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Needy People Need More Than Bread for Today

2/21/18

Do you see the interplay between body and soul, flesh and spirit, the spiritual and physical in tonight's reading? Christ's soul is overwhelmed and His body sweats blood. The spirit is willing; the body is weak. Judas betrays first in his heart and then with a bodily kiss. A mob is visibly present to arrest Jesus while unseen angels are at His beck and call. Needy people need more than bread for the body; we need bread for the soul.

Don't be a Calvinist when you pray "Give us this day our daily bread." Calvin strictly rejected taking this petition as praying for anything more than physical bread (Peters, Lord's Prayer, 141). But traditionally praying for physical bread bothered the Church because through Moses God told us, "Man does not live by bread alone." And Jesus taught, "Don't worry about what you shall eat or drink. For the pagans pursue these things, and your Heavenly Father knows you need them", so why would He tell us to pray for them?

Among Early Church theologians only Gregory of Nyssa and Chrysostom emphasized the physical meaning, but they thought of it as a prayer for the bare necessities (Ibid. 121-2). While you find some emphasizing the material and others the spiritual bread, the Early Church fathers all took the clause in both a physical and spiritual sense. Many of them regarded this petition as praying for the Eucharist (We Look for a Kingdom, 133-4). And in all liturgies, the Lord's prayer is always right next to Communion. But in the Middle ages, the earthly bread had priority (Peters, 105).

Likewise, in our Catechism Luther only speaks of praying for all that we need to support this body. But Luther never gave up on the spiritual sense of bread. In his personal prayer book from 1529, same year as the Catechism, he gives the spiritual sense first place (Ibid. 141). In 1519 he writes, "This petition means to say, Father, give us the supernatural, immortal, eternal bread'" (LW, 42, 54). And, "The bread, the Word, and the food are none other than Jesus Christ our Lord Himself" (Ibid., 56).

What's at issue is the word "daily". It has always given the church fits. It's only found in a 5th century papyrus and refers to a day's ration. Since it comes 400 years after the Lord's Prayer, it's use probably comes from that. A Gospel in Aramaic has the Petition as "'what is ours tomorrow, that means our future bread, give us today.'" So, the word daily' can mean for today' or for tomorrow'. These 2 extremes are the "biblically complete meaning of the petition." We pray for God to order the little today of our physical existence in the face of the imminent great tomorrow of God (Peters, 117-9).

Needy people realize that when they pray "give us this day our daily bread" they are asking for what we need today and eternally. Realization is at the heart of Luther's explanation. He says, "we pray in this petition that God would lead us to realize this." And the first thing we ask to realize is that God gives bread for today to everyone even to all evil people, and He does this without our prayers.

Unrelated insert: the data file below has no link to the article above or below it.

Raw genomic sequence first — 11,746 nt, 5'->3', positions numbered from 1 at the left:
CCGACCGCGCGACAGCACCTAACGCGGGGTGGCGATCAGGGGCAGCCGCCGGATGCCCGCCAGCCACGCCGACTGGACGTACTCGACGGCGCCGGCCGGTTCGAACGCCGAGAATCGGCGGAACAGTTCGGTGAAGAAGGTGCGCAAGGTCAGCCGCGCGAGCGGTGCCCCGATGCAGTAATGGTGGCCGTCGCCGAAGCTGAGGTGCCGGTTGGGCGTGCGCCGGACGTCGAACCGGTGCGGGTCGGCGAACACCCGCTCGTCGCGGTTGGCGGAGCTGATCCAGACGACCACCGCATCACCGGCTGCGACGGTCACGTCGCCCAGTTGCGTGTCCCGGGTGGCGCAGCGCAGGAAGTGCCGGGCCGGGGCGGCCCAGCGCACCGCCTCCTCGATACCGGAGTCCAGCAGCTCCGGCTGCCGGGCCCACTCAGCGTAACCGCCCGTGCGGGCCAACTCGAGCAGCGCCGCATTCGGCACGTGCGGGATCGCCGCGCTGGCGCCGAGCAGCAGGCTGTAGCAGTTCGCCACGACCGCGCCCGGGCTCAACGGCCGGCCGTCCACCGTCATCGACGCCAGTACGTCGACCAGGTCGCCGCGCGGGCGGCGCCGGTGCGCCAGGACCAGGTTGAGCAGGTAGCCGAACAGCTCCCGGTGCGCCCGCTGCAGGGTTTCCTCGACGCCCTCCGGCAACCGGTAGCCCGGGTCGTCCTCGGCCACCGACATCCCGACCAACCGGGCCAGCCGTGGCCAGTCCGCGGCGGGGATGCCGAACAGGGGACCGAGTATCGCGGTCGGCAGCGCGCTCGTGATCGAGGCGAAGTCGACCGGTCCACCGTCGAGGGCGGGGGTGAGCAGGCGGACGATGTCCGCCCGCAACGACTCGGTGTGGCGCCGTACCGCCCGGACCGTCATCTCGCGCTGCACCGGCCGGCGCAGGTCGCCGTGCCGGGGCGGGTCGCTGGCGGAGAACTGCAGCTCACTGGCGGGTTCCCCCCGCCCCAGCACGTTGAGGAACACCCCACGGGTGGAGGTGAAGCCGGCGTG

That means the chief priests and elders came from their Passover meal with full bellies provided by God to arrest God the Son, and the arresting mob with swords and clubs probably burped from fullness. Even Judas had eaten and drunk taking food from God the Son provided by God the Father. This is First Article of the Apostles' Creed faith. This is the truth that Jesus teaches in the Sermon on the Mount. God makes His sun to shine on the evil and the good; and He sends the rain on the just and the unjust.

But we want to realize more than God gives bread for today to all. He wills to give bread for tomorrow to all. The form of the Greek Word give' is different in Matthew and Luke. In Matthew, it's "You must give daily bread right now." In Luke, it's you must ever give"; it's ongoing. Give us daily bread from here to eternity. In Gethsemane we see Jesus caring for the severed ear of His enemy Malchus, and for the soul of His friend Judas. He tells him even then he could do different than what he came to do.

This is Second Article Christianity. God the Son takes on flesh and blood to redeem all men body and soul. He is in Gethsemane to shed His blood for the remission of sins as He told them at the Last Supper, and the shedding begins with the great drops of blood Jesus sweat here. It's blood from the body of Jesus, but it is shed to cleanse not just our bodies but our souls. And though only one follower fled being bodily naked, every apostle that ran for his life exposed his naked soul as fearful, cowardly, and betraying. They all run in body and soul and Jesus whose soul is overwhelmed to death is seized bodily in their place.

When we say "give us this day our daily bread" we are asking that we might realize that God provides for the physical needs of all and wants to provide for their spiritual needs too. His Son paid for both to happen not with gold or silver but with His holy precious blood spotting the ground in Gethsemane and His innocent sufferings that were lifelong but are about to get a lot more intense.